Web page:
Friday, June 19, 2015

Medals and Ribbons WWII

328th Inf Reg
All of these medals and ribbons were found in a small box among the military items at the museum.
The insignia for the 328th Infantry Regiment is shown above. The three elements of the pin are the Fleur-de-lys, the Alligator, and the Minuteman.  The Fleur-de-lys is symbolic of the 3 great battles fought by the 328th in France during WWI.  The alligator is symbolic of the State of Florida where the division was headquartered for a time. and the minutemen symbolic of the American revolution is a reminder that the  division would be ever ready. 




       
26th Inf Div
        The cloth shoulder sleeve insignia is that of the 26th Infantry Division of the US Army.  Sent to Europe in WWII, the division fought in France, advanced into Germany and liberated the Gusen concentration camp before the end of the war..  The 26th existed from 1917-45 and 1947-1993. 







Good Conduct Medal
1.       The Red striped medal was the Army Good Conduct medal. The ribbon is scarlet with three narrow white stripes on each side.  The Good Conduct medal is awarded to enlisted personnel but specifically excludes officers from eligibility. The criteria are that of exemplary conduct, efficiency and fidelity during three years of active enlisted service with the US Army.  (The time limit is reduced to one year during wartime. )  The award was not automatic and required certification by a commanding officer.The service award was instituted in 1941.





EAME ribbon with service bars
This ribbon is 1 3/8 inches wide and consists of the following stripes:  the 3/16 inch brown which represents the sands of Africa. The 1 1/16 inch Irish green, 1/16 white and 1/16 scarlet represents Italian colors.  The ¼ Irish green represents the green fields of Europe. The center 1/8 is Old Glory blue, white and scarlet. Next is ¼ Irish Green, again the green field of Europe, the 1/16 white, 1/16 black, 1/16 white represents Germany. Lastly 3/16 brown represents the sands of Africa.  This is called the EAME (European-African-Middle Eastern) campaign ribbon,  and was awarded to recognize the military service members who performed duty in the European Theater including North Africa and Middle East during the years of WWII.  It was awarded between 1941 and 1946.  For service members who participated in one or more military campaigns, service stars can be worn on the bar.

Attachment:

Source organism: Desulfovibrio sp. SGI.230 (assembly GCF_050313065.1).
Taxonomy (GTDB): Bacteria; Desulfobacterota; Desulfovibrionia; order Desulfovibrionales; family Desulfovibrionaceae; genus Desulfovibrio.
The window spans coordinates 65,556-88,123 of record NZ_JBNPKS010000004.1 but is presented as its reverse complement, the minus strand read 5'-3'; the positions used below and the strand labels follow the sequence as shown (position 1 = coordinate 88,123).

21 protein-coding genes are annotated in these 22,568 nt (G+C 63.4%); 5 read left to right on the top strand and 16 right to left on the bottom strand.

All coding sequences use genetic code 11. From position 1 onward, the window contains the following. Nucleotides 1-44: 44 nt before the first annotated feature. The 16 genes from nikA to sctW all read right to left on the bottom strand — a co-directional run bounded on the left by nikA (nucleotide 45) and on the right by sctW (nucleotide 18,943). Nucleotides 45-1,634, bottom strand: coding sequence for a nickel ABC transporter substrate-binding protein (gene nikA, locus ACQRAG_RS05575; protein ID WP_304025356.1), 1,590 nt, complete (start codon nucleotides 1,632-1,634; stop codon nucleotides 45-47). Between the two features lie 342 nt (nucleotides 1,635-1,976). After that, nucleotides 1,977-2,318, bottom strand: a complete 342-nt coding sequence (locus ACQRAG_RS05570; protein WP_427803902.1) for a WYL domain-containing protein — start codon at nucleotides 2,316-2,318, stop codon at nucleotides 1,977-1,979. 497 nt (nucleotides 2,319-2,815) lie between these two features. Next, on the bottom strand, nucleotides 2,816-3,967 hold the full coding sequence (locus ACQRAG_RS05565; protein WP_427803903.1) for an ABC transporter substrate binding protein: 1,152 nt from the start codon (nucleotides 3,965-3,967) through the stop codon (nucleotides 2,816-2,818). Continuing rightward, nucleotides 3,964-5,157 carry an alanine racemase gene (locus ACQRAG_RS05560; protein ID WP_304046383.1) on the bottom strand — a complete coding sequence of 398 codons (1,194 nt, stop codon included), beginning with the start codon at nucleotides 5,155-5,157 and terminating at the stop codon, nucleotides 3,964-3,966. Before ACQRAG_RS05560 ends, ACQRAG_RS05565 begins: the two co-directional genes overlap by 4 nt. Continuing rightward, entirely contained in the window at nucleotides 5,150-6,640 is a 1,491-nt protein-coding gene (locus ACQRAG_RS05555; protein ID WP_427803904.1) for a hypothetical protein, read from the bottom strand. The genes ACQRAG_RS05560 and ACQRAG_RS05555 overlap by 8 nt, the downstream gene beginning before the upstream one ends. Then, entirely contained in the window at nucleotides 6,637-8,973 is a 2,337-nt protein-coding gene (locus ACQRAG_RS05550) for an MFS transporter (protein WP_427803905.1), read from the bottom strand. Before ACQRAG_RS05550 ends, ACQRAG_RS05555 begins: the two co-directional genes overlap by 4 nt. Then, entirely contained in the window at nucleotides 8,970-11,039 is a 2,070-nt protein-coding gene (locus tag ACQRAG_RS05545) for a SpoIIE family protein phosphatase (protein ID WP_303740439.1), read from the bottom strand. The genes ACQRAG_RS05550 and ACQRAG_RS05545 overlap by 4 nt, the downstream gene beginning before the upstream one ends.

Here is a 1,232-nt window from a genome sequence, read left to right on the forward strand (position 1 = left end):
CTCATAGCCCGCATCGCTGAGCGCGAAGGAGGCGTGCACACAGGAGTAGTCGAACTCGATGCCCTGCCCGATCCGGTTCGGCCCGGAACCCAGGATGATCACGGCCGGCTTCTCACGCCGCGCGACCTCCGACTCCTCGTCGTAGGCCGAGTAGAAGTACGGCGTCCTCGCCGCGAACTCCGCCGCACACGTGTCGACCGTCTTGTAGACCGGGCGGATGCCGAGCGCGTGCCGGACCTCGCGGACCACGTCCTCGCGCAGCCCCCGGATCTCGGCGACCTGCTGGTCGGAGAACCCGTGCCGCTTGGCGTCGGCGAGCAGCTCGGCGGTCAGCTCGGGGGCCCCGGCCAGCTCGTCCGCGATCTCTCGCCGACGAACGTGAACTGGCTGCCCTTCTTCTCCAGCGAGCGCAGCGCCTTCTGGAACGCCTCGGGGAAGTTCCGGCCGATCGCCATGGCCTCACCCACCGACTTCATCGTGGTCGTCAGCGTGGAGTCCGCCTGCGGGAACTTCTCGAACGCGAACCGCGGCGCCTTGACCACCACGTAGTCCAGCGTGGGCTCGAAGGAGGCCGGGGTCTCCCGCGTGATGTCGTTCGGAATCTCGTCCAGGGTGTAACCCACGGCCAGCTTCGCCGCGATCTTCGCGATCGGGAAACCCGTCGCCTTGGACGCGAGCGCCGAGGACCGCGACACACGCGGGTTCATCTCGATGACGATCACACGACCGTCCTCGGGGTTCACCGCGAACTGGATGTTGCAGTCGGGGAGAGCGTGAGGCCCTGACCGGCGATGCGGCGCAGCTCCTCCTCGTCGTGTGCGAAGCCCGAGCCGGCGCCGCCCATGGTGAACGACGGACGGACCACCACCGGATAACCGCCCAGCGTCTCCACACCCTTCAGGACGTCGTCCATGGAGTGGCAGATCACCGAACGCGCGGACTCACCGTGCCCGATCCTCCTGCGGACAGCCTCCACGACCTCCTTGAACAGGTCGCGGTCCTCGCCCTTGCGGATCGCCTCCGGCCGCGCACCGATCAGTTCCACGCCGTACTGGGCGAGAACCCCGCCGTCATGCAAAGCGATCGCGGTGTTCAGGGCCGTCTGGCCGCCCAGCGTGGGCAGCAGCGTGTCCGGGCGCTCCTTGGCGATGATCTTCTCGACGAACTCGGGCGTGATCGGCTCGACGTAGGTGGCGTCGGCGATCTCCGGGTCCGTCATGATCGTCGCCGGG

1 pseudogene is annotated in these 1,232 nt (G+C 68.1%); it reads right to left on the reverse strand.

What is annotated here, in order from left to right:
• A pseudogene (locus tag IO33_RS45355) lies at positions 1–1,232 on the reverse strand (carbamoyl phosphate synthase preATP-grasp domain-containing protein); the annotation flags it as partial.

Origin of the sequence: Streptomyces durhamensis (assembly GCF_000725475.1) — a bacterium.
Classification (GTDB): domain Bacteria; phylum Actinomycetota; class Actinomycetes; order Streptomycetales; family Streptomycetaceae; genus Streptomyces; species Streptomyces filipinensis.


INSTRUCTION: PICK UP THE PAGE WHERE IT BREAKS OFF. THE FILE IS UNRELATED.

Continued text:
The WWII Victory ribbon is the one on the far right side. (The first is the good conduct, and the middle one is the EAME with service stars.) The Victory Ribbon was awarded to any member of the US military who served on active duty or as a reservist between December 7, 1941 and December 31, 1946.  The service ribbon is 1 3/9 inches wide and consists of the following stripes:  3/8 inch double rainbow (blues, greens, yellows, red) center, yellows greens and blues; 1/32 inch white; center 9/16 Old Glory red; 1/32 white; and 3/8 inch double rainbow.  

   Thanks to J Hamilton, photographer, and T Gray researcher.

Monday, June 22 - 7pm at the Museum- "Bondage in Egypt - Slavery in Southern Illinois" by Darrel Dexter.

 "For most Americans, Illinois, the home of Abraham Lincoln, the Great Emancipator, is thought of as a “free state” in America’s great struggle with slavery. The Northwest Ordinance of 1787 banned both slavery and involuntary servitude in the territory and state."

But slavery legally existed in Illinois from 1720 to 1865 in thirty-four counties in southern Illinois known regionally as "Egypt."   Darrel Dexter will present his research of more than a decade  on how this happened,  at the LCHS June meeting.